“… take cod liver oil …”: I. B. Helland, et al., Effect of supplementing pregnant and lactating mothers with n-3 very-long-chain fatty acids on children’s IQ and body mass index at 7 years of age, Pediatrics, Aug. 2008, vol. 122, no. 2, pp. e472–e479,

“Sometimes called the ‘critical mass’ effect, anyone who has been in such a group can vouch for its effectiveness.” E.g. A. W. Woolley, C. F. Chabris, A. Pentland, N. M. Hashmi, and T. W. Malone, Evidence for a collective intelligence factor in the performance of human groups, Science, 2010, vol. 330, no. 6004, pp. 686–688,



Chapter Three: Keys and Screens Today, Mind Reading Tomorrow


“A brain wave reading device that enables paralyzed individuals to switch lights and appliances on and off without moving at all was reported ready for marketing as early as 1997.” Remote-control system uses brain waves, Associated Press, Dec. 25, 1997,

“This device, the MCTOS Brain Switch, was still listed for sale as of 2013.” E.g. Synapse Adaptive,

“In 2008 a team of researchers at Keio University,” June 2, 2008,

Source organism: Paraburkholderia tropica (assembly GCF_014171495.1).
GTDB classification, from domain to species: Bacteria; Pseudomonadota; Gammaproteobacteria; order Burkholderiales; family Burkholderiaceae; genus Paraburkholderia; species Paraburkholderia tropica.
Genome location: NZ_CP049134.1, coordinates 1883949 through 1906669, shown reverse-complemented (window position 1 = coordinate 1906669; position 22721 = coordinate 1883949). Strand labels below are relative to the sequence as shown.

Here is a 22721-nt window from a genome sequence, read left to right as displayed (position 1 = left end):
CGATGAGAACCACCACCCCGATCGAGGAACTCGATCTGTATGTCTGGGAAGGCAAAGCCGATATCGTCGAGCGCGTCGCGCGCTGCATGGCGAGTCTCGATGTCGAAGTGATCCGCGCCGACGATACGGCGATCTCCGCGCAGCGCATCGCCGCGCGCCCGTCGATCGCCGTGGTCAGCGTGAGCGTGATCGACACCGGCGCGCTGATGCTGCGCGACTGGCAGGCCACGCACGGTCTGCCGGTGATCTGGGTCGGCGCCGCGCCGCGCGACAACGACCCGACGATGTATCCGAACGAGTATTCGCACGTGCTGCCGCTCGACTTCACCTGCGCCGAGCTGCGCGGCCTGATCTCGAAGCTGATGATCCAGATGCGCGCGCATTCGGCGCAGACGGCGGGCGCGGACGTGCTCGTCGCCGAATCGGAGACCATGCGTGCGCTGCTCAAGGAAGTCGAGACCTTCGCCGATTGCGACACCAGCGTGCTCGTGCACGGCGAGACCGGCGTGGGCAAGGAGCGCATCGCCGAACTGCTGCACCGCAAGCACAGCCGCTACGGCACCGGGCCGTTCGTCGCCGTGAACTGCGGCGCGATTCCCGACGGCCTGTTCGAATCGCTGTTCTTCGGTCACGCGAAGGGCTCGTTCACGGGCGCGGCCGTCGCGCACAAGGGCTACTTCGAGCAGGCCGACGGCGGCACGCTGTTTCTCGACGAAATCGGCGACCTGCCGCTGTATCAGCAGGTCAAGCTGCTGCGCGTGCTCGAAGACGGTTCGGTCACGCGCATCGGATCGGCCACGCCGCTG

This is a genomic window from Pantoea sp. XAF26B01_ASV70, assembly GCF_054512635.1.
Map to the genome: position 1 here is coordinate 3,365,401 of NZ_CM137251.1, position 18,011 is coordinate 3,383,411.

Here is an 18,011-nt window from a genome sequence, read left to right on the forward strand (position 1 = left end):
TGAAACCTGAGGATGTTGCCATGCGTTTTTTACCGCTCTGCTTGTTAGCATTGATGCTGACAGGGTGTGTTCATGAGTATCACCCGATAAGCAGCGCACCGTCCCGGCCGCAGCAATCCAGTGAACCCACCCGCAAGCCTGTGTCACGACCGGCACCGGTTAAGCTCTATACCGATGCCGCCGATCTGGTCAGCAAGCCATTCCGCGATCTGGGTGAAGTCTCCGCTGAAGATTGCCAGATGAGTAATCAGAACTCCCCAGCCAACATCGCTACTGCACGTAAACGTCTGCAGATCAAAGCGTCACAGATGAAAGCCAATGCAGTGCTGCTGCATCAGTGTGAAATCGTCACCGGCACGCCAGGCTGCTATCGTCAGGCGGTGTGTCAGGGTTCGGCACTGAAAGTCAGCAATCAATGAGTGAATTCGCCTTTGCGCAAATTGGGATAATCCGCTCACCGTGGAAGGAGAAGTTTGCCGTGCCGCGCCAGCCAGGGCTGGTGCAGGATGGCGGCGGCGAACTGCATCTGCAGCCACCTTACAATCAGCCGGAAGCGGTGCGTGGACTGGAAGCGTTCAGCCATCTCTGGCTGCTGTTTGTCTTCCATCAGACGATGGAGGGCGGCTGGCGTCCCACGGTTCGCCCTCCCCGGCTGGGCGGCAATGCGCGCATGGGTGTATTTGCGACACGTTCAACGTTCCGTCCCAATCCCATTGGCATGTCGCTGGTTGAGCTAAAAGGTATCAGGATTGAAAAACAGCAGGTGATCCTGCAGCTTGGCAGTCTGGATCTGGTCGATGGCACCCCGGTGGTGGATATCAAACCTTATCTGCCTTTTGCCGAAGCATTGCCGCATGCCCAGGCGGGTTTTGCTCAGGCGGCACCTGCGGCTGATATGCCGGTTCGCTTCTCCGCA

“By 2013, non-invasive brain wave detection enabled people to control quadrotor air vehicles by imagining hand motions.” University of Minnesota researchers control flying robot with only the mind, UMNews, 2013,

“For the number keys, this principle was demonstrated in 2009 …” E. Eger, V. Michel, B. Thirion, A. Amadon, S. Dehaene, and A. Kleinschmidt, Deciphering cortical number coding from human brain activity patterns, Current Biology, 2009, vol. 19, issue 19, pp. 1608–1615,

“highly significant accuracies”: T. M. Mitchell, S. V. Shinkareva, A. Carlson, K. Chang, V. L. Malave, R. A. Mason, M. A. Just, Predicting human brain activity associated with the meanings of nouns, Science, May 30, 2008, vol. 320.

“… capability was also demonstrated with viewed pictures rather than imagined words …”: Mind reading machine knows what the eye can see, New Scientist, Mar. 2008,

“There is no natural barrier from what we can see”: Reported by Agence France-Presse (AFP), July 7, 2008,

“For example, ancient catapults used… human hair!” J. G. Landels, Engineering in the Ancient World, University of California Press, 1978.

“Soldiers would need to think in ‘clear, formulaic ways … similar to how they are already trained to talk.’” L. Zyga, US Army invests in ‘thought helmet’ technology for voiceless communication,, Sept. 22, 2008,

“… by 2010, an off-the-shelf brain wave reader was demonstrated as part of a cellphone device …”: K. Grifantini, Mobile phone mind control, Technology Review Editors’ Blog, Mar. 31, 2010,